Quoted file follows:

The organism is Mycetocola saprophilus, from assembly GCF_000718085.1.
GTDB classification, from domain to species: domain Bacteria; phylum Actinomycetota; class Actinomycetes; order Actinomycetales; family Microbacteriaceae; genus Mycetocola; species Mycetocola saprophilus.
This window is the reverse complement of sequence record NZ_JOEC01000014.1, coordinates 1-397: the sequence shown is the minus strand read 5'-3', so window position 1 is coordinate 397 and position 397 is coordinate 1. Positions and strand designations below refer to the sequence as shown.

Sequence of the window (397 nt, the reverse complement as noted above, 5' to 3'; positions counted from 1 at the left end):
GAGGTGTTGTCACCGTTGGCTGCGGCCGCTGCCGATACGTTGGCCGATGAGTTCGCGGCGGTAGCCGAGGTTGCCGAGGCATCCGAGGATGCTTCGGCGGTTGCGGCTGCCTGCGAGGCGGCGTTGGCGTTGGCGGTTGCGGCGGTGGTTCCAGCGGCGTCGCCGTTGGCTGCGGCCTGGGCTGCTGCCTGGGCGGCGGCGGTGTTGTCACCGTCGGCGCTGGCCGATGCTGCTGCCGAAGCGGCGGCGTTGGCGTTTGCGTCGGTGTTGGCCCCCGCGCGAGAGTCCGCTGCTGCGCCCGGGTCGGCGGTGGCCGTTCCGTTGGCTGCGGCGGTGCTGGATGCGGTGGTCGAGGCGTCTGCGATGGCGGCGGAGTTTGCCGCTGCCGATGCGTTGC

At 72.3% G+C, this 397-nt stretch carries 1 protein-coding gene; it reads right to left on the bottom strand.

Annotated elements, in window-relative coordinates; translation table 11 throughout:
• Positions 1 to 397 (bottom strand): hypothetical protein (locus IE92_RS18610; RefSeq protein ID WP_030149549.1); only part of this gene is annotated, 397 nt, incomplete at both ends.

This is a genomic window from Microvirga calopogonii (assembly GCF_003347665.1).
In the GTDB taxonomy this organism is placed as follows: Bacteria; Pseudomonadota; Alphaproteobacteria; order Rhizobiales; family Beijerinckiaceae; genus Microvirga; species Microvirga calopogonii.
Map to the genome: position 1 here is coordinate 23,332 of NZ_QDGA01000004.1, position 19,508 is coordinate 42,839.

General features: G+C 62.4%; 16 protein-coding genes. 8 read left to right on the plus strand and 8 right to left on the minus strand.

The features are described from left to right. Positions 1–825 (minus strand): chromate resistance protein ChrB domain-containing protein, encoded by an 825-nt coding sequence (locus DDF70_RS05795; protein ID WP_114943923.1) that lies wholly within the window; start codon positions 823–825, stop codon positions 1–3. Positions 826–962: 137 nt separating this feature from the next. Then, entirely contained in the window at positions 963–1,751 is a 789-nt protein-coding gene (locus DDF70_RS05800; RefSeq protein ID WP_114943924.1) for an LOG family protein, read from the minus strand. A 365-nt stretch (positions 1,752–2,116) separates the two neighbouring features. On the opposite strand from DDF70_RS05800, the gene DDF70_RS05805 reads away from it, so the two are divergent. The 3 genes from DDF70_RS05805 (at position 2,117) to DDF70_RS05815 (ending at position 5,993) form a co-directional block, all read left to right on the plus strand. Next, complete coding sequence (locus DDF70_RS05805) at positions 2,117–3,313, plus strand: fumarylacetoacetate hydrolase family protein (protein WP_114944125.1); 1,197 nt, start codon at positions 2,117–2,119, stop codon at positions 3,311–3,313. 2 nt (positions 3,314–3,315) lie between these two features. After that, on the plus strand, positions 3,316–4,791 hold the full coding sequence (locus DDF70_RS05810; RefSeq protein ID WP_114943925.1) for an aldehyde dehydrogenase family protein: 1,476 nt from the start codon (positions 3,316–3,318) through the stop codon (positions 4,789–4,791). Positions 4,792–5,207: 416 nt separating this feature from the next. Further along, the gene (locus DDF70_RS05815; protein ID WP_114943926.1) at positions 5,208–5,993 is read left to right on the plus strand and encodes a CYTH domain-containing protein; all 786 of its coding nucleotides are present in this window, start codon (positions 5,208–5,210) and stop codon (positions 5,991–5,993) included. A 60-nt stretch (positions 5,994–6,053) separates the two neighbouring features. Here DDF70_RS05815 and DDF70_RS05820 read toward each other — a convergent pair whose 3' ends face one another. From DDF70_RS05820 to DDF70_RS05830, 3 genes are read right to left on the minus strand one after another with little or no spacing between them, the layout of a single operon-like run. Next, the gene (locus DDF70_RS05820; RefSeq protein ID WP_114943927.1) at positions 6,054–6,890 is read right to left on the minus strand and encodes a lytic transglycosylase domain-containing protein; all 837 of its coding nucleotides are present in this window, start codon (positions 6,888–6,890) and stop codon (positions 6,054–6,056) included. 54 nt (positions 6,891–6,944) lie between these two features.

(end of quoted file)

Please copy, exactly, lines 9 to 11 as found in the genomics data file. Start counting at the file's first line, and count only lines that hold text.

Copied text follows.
This is a genomic window from Microvirga calopogonii (assembly GCF_003347665.1).
In the GTDB taxonomy this organism is placed as follows: Bacteria; Pseudomonadota; Alphaproteobacteria; order Rhizobiales; family Beijerinckiaceae; genus Microvirga; species Microvirga calopogonii.
Map to the genome: position 1 here is coordinate 23,332 of NZ_QDGA01000004.1, position 19,508 is coordinate 42,839.